The U.S. Senate has voted to confirm Linda Thomas-Greenfield as United States ambassador to the United Nations. The vote was 78-20. The veteran diplomat is the Cabinet-level member of the Biden-Harris team with the most extensive Africa resume.
Her 35-year career in the foreign service includes tours as assistant secretary for Africa and U.S. ambassador to Liberia. She served as the State Department’s Director General, the official who manages the U.S. foreign service around the world. While her UN brief means her responsibilities span the globe, she is likely to be one of the administration’s most influential voices on Africa issues. She assumes the post a few days before the United States assumes the rotating presidency of the Security Council.
Already, the newly confirmed ambassador’s influence is evident in the choice of Dana Banks as senior director for Africa at the U.S. National Security Council (NSC), the White House office that coordinates national security and foreign policy for the Executive Branch. Banks – one of Thomas-Greenfield’s former special assistants at the Department of State – is a foreign service officer who most recently was deputy political counselor at the U.S. Embassy in South Africa, following tours at American embassies in Togo and Tanzania.
Thomas-Greenfield has tapped as her senior Africa advisor Lesley Anne Warner, a foreign affairs and security analyst for the House Foreign Affairs Committee, now chaired by Gregory Meeks (Democrat-New York), the first black lawmaker in that post.
Other NSC staffers with Africa expertise include senior director for development, global health and humanitarian response is Linda Etim, who was in charge of Africa at the U.S. Agency for International Development (USAID) during the Obama administration, has been senior advisor for Africa Policy at the Bill and Melinda Gates Foundation and served on the Biden-Harris transition team.
The new NSC chief of staff is Yohannes Abraham, whose parents immigrated from Ethiopia before he was born. He worked in the Obama White House and became a senior adviser at the Obama Foundation and Adjunct Lecturer at the Harvard Kennedy School before the election. He, too, worked on the Biden-Harris transition.
Another senior official with Africa experience is Samantha Power, who is awaiting Senate action on her nomination to lead USAID. In 2003, she won a Pulitzer Prize for her book – A Problem from Hell: America and the Age of Genocide – examining the U.S. response to genocide. About the administration of President Bill Clinton’s decision not to intervene in the 1994 Rwanda genocide that led to the deaths of an estimated 800,000 people over 100 days she wrote that “American leaders did not act because they did not want to.” rejecting. Power served on the NSC staff under President Obama, who named her U.S. ambassador to the United Nations in 2013, when Susan Rice became Obama’s NSC advisor. Rice is heading the Biden-Harris Domestic Policy Council.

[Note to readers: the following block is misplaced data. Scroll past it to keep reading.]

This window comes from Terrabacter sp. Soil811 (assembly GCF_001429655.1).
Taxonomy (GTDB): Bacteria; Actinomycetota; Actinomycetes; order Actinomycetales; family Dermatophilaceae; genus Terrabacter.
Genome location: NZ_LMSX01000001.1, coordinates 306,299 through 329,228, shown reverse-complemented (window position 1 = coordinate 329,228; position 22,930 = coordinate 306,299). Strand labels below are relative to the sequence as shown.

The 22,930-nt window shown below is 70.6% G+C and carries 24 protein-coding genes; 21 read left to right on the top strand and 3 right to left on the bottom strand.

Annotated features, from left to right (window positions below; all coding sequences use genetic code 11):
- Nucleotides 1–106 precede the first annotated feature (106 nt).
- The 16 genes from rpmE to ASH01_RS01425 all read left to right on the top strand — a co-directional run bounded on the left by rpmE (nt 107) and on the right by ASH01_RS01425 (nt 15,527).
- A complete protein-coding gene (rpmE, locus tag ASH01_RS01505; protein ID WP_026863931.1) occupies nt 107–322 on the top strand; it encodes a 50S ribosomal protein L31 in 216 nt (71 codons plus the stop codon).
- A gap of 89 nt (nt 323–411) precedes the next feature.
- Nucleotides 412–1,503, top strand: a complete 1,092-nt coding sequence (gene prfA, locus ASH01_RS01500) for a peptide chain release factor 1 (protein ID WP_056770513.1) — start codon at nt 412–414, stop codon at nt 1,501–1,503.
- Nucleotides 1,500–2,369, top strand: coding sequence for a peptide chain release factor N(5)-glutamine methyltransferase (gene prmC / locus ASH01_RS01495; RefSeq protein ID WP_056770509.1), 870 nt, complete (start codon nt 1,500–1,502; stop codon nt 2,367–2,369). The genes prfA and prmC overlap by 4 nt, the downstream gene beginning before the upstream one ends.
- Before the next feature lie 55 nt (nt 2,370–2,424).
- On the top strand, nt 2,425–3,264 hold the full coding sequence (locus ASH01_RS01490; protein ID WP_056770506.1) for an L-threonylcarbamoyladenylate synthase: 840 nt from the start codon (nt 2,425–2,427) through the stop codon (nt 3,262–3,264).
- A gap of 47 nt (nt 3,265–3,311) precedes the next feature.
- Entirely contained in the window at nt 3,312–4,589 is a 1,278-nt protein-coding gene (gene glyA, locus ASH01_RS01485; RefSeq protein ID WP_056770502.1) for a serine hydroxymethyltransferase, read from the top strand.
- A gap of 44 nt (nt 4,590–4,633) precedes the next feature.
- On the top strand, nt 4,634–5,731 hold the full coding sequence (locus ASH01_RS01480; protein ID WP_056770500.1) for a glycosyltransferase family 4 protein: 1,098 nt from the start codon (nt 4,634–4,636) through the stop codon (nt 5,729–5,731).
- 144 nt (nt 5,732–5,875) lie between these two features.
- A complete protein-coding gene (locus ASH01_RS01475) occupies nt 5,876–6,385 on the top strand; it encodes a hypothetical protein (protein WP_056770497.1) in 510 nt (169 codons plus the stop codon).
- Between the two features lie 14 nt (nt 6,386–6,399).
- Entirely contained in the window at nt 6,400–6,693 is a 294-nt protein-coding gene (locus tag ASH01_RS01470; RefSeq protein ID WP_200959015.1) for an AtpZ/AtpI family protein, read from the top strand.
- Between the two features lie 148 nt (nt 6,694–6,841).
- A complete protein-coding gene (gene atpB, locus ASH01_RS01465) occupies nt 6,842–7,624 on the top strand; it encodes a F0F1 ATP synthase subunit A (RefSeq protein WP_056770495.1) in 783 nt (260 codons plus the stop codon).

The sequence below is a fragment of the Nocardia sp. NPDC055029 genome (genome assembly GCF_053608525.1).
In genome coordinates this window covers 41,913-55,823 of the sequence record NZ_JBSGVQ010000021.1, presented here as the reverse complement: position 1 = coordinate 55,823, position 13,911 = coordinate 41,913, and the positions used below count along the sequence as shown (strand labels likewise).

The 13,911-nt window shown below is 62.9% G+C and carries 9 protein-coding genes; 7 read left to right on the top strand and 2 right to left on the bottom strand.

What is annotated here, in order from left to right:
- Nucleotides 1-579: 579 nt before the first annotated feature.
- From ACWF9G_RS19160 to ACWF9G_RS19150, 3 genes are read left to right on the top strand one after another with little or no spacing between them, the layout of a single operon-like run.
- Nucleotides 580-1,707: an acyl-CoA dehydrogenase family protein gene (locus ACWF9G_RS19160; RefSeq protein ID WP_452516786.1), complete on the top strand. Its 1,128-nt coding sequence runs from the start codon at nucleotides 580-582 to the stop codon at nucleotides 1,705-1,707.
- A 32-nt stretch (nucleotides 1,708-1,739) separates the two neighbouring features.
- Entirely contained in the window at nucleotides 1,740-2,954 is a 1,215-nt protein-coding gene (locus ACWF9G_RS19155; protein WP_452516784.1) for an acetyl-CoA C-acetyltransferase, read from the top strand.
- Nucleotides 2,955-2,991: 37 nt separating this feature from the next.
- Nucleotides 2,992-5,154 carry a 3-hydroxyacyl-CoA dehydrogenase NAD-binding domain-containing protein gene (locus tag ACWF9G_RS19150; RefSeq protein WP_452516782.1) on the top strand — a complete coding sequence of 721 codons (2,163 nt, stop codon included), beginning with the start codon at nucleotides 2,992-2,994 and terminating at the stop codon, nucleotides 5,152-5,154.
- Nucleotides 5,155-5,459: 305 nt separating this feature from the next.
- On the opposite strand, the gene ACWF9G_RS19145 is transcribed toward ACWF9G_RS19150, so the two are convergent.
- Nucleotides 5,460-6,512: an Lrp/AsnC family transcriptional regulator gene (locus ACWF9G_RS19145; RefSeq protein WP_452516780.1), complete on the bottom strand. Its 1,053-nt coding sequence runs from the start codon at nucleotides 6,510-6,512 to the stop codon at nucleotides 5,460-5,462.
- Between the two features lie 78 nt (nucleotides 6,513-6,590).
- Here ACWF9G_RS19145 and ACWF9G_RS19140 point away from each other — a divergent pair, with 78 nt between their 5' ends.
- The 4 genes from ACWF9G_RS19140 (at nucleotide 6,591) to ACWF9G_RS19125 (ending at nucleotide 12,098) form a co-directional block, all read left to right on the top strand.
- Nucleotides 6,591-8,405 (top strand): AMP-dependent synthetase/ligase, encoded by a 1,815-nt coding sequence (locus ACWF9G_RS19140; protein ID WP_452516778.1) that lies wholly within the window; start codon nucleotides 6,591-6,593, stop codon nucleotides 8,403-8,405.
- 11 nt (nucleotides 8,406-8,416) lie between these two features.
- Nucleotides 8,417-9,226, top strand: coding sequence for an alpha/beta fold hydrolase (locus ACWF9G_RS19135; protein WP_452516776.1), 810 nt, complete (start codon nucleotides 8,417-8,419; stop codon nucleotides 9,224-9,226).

High-level Biden-Harris nominees also include Adewale Adeyemo – tapped for the number two post in the Treasury Department – who was born in Nigeria’s Osun State, grew up in California after immigrating with his parents and two siblings. He graduated from University of California Berkeley and Yale Law School. If confirmed, he will become the first black Deputy Secretary at Treasury, where he served during the Obama administration before becoming the deputy director of the national economic council and later the president’s senior international economic adviser. Most recently, he has been president of the Obama Foundation.
Another Nigerian-American on the Biden-Harris team is Osaremen Okolo, who is a policy advisor in the White House Office on the Covid-19 Response. She moves to the executive branch from Capitol Hill, where she was senior health policy advisor to Illinois Democrat, Representative Jan Schakowsky. Before that she advised the Senate Committee on Health, Education, Labor and Pensions.
Nigerian-born Funmi Olorunnipa Badejo has also moved from Capitol Hill to the White House to serve as associate counsel in the Office of White House Counsel. A graduate of Berkeley Law, she worked in the Department of Justice and the White House Counsel office.
The Biden administration’s upcoming appointment that is highest on the radar of Africa watchers is assistant secretary for Africa at the State Department. No nominee has been announced amid speculation whether the post will go to a career official or a political pick. Among those lobbying for a high-profile selection is Mel Foote from the Washington-based Constituency for Africa, who is advocating for the post to go to an African American.
While formulation of Africa policy involves agencies throughout the government, day-to-day management of relations with Africa remains largely the province of the Africa Bureau at the department, which oversees relations with 49 African countries and the Africa Union.
The bureau is currently headed by Robert F. Godec, a former ambassador to Kenya, who moved from principal deputy assistant secretary to acting assistant secretary when the tenure of Tibor Nagy ended on Inauguration Day. Nagy, a retired career diplomat, was appointed by President Trump and confirmed for the job in 2018.
Other top officials in the Bureau include Elizabeth Fitzsimmons, a career diplomat and Acting Principal Deputy who coordinates congressional, public affairs, and public diplomacy efforts (AF/PDPA). Other deputy assistant secretaries includes Matt Harrington, southern Africa (AF/S) and economic and regional affairs (AF/ERA); Mike Gonzales, regional peace and security (AF/RPS) and west Africa (AF/W); Bryan Hunt – the Sudans (AF/SSS) and east Africa (AF/E); and Margy Bond – central Africa (AF/C). Janette Yarwood, who been staff director for the House Africa Subcommittee chaired by Rep. Karen Bass, has joined the Bureau as senior advisor.